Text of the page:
Released: 11 November 2013 (Domino)
By: Adam Wood
Dev Hynes has had a strange career. Prior to reaching some level of critical acclaim with his new release Cupid Deluxe under his moniker Blood Orange, he’d released three albums: one under Blood Orange, two under the name Lightspeed Champion, as well as a series of EP’s and bootlegs, and one with the now-defunct band Test Icicles. In addition to this, he’s written songs for extremely well-known and acclaimed artists such as The Chemical Brothers, Florence and the Machine, and Solange Knowles. Despite all of this, Dev Hynes was a very slept-on talent; this probably has roots in his pure unpredictability and inconsistency. Even a brief look at his Wikipedia page (no, I didn’t know off-hand that he’d written for Solange) tells you that “his genre” of music is either indie pop, folk, country, soul, or post-hardcore.
Now, who’s to say that any of these genres are wrong or right–most musicians should not and cannot be pigeonholed that easily. It’s impossible to claim that he found “his” voice, when any one of his monikers have led to the release of a different subcategory of music, but in Cupid Deluxe, Dev Hynes appears to have found a voice that appeals to the public in a way his past albums and EP’s have not.
Much of this appeal depends on Blood Orange’s ability to portray himself, through his music, as the speaker for a generation lost in the clutter and confusion of modern society. The entire concept of this album is based around the “New York Experience;” melding a wide variety of sounds, he clearly draws inspiration from different eras and geographical areas. All of which are held together by a particular cheeriness that Blood Orange has somehow trademarked. The album is also held together just as effectively by the idea of the “Teenage Experience.” As cliché as it may sound, this is an album about growing up and developing, characterized by a nearly ever-present sense of heartbreak, desperation, and loneliness that manages to coexist alongside the upbeat synths and bass lines that are abundant throughout the course of the album. This contributes a distinctly nostalgic feel to the album that harkens back to the 1980s, when life was simpler and a guy had ample time to dwell on his heartbroken, lovelorn self.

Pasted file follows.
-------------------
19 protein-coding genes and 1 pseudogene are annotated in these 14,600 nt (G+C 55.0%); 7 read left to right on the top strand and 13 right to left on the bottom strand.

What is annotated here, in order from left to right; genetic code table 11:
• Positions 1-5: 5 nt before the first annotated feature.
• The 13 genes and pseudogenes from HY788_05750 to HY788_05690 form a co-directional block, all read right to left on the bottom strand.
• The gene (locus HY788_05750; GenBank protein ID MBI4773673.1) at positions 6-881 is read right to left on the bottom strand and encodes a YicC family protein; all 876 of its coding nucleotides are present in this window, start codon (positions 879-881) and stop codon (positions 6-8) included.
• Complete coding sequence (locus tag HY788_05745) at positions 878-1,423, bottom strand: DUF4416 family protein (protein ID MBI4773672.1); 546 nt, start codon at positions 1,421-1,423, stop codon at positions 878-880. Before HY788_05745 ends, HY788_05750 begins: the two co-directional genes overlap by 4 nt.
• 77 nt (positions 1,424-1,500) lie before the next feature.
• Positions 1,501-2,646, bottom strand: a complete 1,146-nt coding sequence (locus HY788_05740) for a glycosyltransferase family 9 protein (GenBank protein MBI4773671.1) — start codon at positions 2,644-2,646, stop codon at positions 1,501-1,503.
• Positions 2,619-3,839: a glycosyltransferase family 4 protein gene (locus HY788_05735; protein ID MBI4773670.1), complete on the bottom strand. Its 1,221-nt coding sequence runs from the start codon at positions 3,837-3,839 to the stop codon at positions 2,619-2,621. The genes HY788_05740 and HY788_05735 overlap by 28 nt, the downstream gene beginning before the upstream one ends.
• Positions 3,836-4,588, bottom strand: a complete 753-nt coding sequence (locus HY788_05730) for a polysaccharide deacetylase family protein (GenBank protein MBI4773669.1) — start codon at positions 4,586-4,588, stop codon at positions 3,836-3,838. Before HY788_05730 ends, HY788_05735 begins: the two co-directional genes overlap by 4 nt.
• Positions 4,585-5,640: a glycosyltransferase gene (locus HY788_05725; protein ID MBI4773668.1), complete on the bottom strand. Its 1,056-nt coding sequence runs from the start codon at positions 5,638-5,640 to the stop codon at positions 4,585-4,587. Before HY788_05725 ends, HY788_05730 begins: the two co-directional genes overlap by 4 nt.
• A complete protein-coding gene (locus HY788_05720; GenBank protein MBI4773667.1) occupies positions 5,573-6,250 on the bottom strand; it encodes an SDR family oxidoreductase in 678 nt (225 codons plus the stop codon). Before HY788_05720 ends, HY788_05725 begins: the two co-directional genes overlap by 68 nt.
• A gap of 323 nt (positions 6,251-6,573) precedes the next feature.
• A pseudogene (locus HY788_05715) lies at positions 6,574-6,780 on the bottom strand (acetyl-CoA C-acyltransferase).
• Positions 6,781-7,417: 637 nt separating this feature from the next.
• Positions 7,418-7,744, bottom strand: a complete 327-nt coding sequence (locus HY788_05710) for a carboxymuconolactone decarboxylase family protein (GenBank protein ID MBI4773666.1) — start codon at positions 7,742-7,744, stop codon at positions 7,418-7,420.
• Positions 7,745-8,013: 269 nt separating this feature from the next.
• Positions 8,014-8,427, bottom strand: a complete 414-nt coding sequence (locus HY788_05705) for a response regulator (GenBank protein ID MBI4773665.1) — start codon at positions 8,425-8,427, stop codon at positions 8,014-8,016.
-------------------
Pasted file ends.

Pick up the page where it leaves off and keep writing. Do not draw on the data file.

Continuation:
The album, though very cohesive in its vision and sound, benefits greatly from exterior presence and influence; it is extremely feature-heavy on both production and vocal credits. Album highlight and initial single “Chamakay” benefits greatly from the buoyant vocals of Caroline Polachek, intertwining enticingly with the melancholy tones in Hynes’s voice, and interrupted only by the cheerful marimbas that scatter themselves throughout the track. In a similarly love-stricken track later on the album, “Always Let U Down” heavily relies on a groovy, laidback bass-line to carry another heartbroken message from another female vocalist, Samantha Urbani. Despite show-stealing guest features such as these and the sentimental verse delivered from Skepta on “High Street,” Hynes is able to flex his vocal and production abilities in a manner that make sure his presence is always noted on any given track. That is perhaps the most impressive feat of this album, more so than any individual track or concept: somehow, Blood Orange has modernized ‘80s disco-pop to transform it into his own, almost glamorous trademark sound.
Though this album borders on the edge of tedious, relying too heavily on near-formulaic songs about heartbreak and the lovelorn spirit, Dev Hynes is able to maintain a cheerful spirit to his music that allows the tracks not to weigh their listeners down, making even his darkest, most melancholy songs come across as almost uplifting. This lends the album an addictive quality, particularly given the extraordinarily catchy nature of his hooks. Though I wasn’t overly impressed on the first listen, tracks like Chamakay kept me coming back, and ultimately made this album difficult to ignore as a supremely effective, if flawed, release.
Favorite Tracks: Chamakay, No Right Thing, You’re Not Good Enough
Rating: Like It